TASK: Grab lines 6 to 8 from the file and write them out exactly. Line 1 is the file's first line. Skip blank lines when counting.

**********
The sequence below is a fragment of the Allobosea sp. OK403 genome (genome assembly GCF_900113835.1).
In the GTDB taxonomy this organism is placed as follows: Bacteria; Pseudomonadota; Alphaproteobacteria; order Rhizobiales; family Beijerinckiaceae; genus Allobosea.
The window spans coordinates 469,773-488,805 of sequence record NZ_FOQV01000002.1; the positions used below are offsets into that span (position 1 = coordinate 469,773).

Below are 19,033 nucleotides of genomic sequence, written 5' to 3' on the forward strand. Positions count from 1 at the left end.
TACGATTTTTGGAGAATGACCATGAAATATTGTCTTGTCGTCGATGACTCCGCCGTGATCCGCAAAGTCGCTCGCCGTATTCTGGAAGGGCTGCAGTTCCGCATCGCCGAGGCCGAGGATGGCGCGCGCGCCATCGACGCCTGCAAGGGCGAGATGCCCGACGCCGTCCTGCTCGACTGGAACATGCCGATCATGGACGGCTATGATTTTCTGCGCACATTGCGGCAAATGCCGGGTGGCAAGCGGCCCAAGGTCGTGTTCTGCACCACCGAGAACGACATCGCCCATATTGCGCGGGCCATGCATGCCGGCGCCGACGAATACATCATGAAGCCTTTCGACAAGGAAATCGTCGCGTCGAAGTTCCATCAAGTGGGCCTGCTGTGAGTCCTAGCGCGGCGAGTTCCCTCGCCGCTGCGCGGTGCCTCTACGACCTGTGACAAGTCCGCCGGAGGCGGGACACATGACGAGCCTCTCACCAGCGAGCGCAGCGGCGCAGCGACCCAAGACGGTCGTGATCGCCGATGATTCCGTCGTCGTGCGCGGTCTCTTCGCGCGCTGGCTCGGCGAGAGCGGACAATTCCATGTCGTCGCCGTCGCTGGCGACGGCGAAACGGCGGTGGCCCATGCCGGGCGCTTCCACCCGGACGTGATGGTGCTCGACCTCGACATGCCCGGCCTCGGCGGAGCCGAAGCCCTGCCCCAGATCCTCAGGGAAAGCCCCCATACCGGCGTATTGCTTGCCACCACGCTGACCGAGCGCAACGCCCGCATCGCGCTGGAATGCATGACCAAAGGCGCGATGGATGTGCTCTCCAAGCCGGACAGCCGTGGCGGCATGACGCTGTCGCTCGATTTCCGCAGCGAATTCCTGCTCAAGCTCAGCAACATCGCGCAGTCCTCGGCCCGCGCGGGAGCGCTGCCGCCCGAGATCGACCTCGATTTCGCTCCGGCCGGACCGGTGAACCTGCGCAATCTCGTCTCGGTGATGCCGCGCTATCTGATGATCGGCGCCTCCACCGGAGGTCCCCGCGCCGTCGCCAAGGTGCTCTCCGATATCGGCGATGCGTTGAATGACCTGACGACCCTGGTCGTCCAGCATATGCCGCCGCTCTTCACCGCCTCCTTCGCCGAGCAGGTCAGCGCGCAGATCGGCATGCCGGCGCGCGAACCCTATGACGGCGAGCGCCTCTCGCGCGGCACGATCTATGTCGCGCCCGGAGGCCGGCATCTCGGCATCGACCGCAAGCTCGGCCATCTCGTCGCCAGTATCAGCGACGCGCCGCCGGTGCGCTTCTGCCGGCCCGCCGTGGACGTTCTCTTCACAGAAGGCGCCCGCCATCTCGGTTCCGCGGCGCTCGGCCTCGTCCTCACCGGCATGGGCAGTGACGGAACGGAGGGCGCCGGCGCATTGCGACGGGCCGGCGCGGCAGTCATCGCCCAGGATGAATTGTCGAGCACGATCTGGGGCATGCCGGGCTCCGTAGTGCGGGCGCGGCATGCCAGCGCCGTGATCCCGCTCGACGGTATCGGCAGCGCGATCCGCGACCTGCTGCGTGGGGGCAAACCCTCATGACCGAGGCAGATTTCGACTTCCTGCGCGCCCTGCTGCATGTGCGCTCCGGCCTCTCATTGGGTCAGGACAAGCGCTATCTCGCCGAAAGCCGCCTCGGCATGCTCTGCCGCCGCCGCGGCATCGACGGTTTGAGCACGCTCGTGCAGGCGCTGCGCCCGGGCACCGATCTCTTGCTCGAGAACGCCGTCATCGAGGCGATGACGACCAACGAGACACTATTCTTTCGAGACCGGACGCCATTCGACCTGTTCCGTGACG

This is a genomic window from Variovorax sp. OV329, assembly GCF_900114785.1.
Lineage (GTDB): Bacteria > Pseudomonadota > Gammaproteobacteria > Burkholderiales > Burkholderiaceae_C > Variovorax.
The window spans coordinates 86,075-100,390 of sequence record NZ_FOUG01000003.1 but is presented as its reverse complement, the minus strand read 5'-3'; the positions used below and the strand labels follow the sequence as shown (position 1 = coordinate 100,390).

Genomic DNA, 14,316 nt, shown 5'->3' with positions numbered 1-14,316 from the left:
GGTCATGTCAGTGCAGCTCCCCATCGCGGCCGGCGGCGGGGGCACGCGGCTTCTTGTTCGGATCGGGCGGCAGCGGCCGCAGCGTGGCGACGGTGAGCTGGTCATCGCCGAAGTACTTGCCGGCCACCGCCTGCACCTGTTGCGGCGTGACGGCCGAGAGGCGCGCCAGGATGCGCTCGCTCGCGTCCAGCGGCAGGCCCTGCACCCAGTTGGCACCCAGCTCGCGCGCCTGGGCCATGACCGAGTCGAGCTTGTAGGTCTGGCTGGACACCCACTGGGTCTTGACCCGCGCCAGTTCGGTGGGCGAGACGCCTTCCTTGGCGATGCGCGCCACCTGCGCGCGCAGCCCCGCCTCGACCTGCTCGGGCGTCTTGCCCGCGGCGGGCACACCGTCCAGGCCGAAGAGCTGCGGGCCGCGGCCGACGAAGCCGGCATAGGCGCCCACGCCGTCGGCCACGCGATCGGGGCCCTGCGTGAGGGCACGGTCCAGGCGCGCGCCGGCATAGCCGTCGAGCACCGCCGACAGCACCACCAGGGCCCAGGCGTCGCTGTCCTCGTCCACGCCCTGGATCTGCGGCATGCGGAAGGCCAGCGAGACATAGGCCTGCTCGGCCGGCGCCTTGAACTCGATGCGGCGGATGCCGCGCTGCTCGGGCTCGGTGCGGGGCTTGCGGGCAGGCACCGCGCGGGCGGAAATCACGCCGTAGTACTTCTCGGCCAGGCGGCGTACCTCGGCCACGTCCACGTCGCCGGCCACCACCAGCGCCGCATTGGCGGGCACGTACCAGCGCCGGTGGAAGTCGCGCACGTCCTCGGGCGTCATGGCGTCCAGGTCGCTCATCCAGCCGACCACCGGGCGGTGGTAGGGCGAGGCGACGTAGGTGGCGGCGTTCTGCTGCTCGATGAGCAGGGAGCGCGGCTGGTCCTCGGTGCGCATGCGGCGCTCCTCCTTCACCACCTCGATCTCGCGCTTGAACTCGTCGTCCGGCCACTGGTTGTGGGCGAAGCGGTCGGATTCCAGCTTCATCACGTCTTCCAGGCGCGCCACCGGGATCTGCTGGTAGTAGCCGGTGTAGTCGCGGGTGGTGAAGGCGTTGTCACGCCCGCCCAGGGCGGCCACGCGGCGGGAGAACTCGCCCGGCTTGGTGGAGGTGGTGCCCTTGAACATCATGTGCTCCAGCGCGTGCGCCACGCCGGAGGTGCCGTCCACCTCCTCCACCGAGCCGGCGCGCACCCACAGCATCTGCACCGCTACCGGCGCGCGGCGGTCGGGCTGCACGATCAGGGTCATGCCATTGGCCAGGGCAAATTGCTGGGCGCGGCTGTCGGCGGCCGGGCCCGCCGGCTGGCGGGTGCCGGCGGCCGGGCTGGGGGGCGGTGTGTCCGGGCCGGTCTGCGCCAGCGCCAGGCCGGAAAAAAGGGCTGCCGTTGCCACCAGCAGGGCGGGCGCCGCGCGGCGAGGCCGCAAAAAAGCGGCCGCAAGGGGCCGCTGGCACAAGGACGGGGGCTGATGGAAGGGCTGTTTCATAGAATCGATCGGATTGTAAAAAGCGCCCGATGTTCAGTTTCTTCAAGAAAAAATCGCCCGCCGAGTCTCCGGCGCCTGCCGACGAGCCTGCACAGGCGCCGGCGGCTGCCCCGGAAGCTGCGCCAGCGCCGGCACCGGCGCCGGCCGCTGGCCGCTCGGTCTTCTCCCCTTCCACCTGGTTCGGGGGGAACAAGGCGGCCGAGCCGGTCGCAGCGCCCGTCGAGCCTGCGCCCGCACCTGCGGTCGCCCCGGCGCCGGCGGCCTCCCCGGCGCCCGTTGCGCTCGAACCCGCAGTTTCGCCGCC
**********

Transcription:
This is a genomic window from Variovorax sp. OV329, assembly GCF_900114785.1.
Lineage (GTDB): Bacteria > Pseudomonadota > Gammaproteobacteria > Burkholderiales > Burkholderiaceae_C > Variovorax.
The window spans coordinates 86,075-100,390 of sequence record NZ_FOUG01000003.1 but is presented as its reverse complement, the minus strand read 5'-3'; the positions used below and the strand labels follow the sequence as shown (position 1 = coordinate 100,390).